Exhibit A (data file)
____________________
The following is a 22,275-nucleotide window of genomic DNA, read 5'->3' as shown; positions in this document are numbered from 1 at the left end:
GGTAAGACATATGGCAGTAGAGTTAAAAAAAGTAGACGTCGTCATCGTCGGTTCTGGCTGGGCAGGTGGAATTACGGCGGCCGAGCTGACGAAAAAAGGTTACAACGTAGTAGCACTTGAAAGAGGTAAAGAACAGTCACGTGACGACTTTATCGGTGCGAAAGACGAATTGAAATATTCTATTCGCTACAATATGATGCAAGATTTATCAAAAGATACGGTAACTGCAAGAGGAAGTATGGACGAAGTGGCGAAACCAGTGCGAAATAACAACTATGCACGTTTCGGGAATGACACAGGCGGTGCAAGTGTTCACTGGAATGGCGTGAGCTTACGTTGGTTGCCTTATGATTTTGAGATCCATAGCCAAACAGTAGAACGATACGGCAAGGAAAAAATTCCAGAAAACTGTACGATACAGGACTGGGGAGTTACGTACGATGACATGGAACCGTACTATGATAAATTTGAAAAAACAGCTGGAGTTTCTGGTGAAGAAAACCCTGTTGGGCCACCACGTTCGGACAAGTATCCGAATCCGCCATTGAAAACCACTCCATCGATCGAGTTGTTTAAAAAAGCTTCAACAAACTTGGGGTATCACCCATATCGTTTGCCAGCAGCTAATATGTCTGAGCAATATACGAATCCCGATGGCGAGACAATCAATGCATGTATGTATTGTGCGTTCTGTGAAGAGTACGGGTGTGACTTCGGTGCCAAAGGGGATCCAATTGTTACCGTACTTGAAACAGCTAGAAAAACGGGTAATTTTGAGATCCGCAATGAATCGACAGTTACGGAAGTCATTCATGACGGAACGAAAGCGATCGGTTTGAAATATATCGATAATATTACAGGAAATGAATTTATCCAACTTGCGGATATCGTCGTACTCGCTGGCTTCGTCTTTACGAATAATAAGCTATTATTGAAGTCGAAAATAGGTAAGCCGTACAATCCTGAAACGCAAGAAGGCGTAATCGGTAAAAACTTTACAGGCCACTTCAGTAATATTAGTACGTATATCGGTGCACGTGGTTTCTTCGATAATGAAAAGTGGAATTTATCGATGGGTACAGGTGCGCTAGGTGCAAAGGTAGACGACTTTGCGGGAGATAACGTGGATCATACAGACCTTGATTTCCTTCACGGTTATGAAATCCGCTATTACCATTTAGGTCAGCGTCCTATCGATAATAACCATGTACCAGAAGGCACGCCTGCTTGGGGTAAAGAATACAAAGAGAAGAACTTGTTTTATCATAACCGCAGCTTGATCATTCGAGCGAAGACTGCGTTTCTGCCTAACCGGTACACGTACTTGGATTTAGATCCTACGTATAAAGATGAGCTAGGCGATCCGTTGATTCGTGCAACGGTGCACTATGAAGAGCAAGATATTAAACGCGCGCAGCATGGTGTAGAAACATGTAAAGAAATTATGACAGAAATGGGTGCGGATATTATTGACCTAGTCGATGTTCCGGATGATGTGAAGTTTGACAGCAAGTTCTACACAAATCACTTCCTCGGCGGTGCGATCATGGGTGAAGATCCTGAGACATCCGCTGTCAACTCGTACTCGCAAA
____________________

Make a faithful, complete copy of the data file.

The following is a 22,275-nucleotide window of genomic DNA, read 5'->3' as shown; positions in this document are numbered from 1 at the left end:
GGTAAGACATATGGCAGTAGAGTTAAAAAAAGTAGACGTCGTCATCGTCGGTTCTGGCTGGGCAGGTGGAATTACGGCGGCCGAGCTGACGAAAAAAGGTTACAACGTAGTAGCACTTGAAAGAGGTAAAGAACAGTCACGTGACGACTTTATCGGTGCGAAAGACGAATTGAAATATTCTATTCGCTACAATATGATGCAAGATTTATCAAAAGATACGGTAACTGCAAGAGGAAGTATGGACGAAGTGGCGAAACCAGTGCGAAATAACAACTATGCACGTTTCGGGAATGACACAGGCGGTGCAAGTGTTCACTGGAATGGCGTGAGCTTACGTTGGTTGCCTTATGATTTTGAGATCCATAGCCAAACAGTAGAACGATACGGCAAGGAAAAAATTCCAGAAAACTGTACGATACAGGACTGGGGAGTTACGTACGATGACATGGAACCGTACTATGATAAATTTGAAAAAACAGCTGGAGTTTCTGGTGAAGAAAACCCTGTTGGGCCACCACGTTCGGACAAGTATCCGAATCCGCCATTGAAAACCACTCCATCGATCGAGTTGTTTAAAAAAGCTTCAACAAACTTGGGGTATCACCCATATCGTTTGCCAGCAGCTAATATGTCTGAGCAATATACGAATCCCGATGGCGAGACAATCAATGCATGTATGTATTGTGCGTTCTGTGAAGAGTACGGGTGTGACTTCGGTGCCAAAGGGGATCCAATTGTTACCGTACTTGAAACAGCTAGAAAAACGGGTAATTTTGAGATCCGCAATGAATCGACAGTTACGGAAGTCATTCATGACGGAACGAAAGCGATCGGTTTGAAATATATCGATAATATTACAGGAAATGAATTTATCCAACTTGCGGATATCGTCGTACTCGCTGGCTTCGTCTTTACGAATAATAAGCTATTATTGAAGTCGAAAATAGGTAAGCCGTACAATCCTGAAACGCAAGAAGGCGTAATCGGTAAAAACTTTACAGGCCACTTCAGTAATATTAGTACGTATATCGGTGCACGTGGTTTCTTCGATAATGAAAAGTGGAATTTATCGATGGGTACAGGTGCGCTAGGTGCAAAGGTAGACGACTTTGCGGGAGATAACGTGGATCATACAGACCTTGATTTCCTTCACGGTTATGAAATCCGCTATTACCATTTAGGTCAGCGTCCTATCGATAATAACCATGTACCAGAAGGCACGCCTGCTTGGGGTAAAGAATACAAAGAGAAGAACTTGTTTTATCATAACCGCAGCTTGATCATTCGAGCGAAGACTGCGTTTCTGCCTAACCGGTACACGTACTTGGATTTAGATCCTACGTATAAAGATGAGCTAGGCGATCCGTTGATTCGTGCAACGGTGCACTATGAAGAGCAAGATATTAAACGCGCGCAGCATGGTGTAGAAACATGTAAAGAAATTATGACAGAAATGGGTGCGGATATTATTGACCTAGTCGATGTTCCGGATGATGTGAAGTTTGACAGCAAGTTCTACACAAATCACTTCCTCGGCGGTGCGATCATGGGTGAAGATCCTGAGACATCCGCTGTCAACTCGTACTCGCAAA